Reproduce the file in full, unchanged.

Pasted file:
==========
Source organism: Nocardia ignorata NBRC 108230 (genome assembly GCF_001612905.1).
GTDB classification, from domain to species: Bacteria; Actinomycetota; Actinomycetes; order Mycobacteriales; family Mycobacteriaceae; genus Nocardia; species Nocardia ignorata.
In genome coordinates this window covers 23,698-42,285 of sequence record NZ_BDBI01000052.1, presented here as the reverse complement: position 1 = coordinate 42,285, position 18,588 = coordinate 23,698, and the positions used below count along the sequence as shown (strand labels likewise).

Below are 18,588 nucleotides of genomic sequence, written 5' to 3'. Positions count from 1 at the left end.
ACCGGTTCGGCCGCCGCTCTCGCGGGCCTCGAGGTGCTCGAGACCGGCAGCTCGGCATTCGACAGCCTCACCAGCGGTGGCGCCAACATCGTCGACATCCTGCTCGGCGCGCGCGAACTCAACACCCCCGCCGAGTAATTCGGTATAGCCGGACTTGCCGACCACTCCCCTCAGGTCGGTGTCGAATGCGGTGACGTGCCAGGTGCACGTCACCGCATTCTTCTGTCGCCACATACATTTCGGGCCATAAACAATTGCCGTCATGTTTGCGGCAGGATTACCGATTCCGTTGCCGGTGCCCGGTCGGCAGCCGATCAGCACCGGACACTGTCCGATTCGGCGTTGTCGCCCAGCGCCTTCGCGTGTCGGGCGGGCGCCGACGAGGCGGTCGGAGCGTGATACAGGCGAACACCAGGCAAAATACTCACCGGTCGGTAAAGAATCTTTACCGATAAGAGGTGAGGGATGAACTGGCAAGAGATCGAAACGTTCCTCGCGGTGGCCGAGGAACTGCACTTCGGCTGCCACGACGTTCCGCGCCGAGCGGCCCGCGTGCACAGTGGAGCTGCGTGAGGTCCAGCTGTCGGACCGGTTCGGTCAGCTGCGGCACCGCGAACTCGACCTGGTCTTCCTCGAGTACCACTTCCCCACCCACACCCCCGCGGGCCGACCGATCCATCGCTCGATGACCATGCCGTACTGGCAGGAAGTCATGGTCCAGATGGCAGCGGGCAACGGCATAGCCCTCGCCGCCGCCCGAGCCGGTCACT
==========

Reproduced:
Source organism: Nocardia ignorata NBRC 108230 (genome assembly GCF_001612905.1).
GTDB classification, from domain to species: Bacteria; Actinomycetota; Actinomycetes; order Mycobacteriales; family Mycobacteriaceae; genus Nocardia; species Nocardia ignorata.
In genome coordinates this window covers 23,698-42,285 of sequence record NZ_BDBI01000052.1, presented here as the reverse complement: position 1 = coordinate 42,285, position 18,588 = coordinate 23,698, and the positions used below count along the sequence as shown (strand labels likewise).

Below are 18,588 nucleotides of genomic sequence, written 5' to 3'. Positions count from 1 at the left end.
ACCGGTTCGGCCGCCGCTCTCGCGGGCCTCGAGGTGCTCGAGACCGGCAGCTCGGCATTCGACAGCCTCACCAGCGGTGGCGCCAACATCGTCGACATCCTGCTCGGCGCGCGCGAACTCAACACCCCCGCCGAGTAATTCGGTATAGCCGGACTTGCCGACCACTCCCCTCAGGTCGGTGTCGAATGCGGTGACGTGCCAGGTGCACGTCACCGCATTCTTCTGTCGCCACATACATTTCGGGCCATAAACAATTGCCGTCATGTTTGCGGCAGGATTACCGATTCCGTTGCCGGTGCCCGGTCGGCAGCCGATCAGCACCGGACACTGTCCGATTCGGCGTTGTCGCCCAGCGCCTTCGCGTGTCGGGCGGGCGCCGACGAGGCGGTCGGAGCGTGATACAGGCGAACACCAGGCAAAATACTCACCGGTCGGTAAAGAATCTTTACCGATAAGAGGTGAGGGATGAACTGGCAAGAGATCGAAACGTTCCTCGCGGTGGCCGAGGAACTGCACTTCGGCTGCCACGACGTTCCGCGCCGAGCGGCCCGCGTGCACAGTGGAGCTGCGTGAGGTCCAGCTGTCGGACCGGTTCGGTCAGCTGCGGCACCGCGAACTCGACCTGGTCTTCCTCGAGTACCACTTCCCCACCCACACCCCCGCGGGCCGACCGATCCATCGCTCGATGACCATGCCGTACTGGCAGGAAGTCATGGTCCAGATGGCAGCGGGCAACGGCATAGCCCTCGCCGCCGCCCGAGCCGGTCACT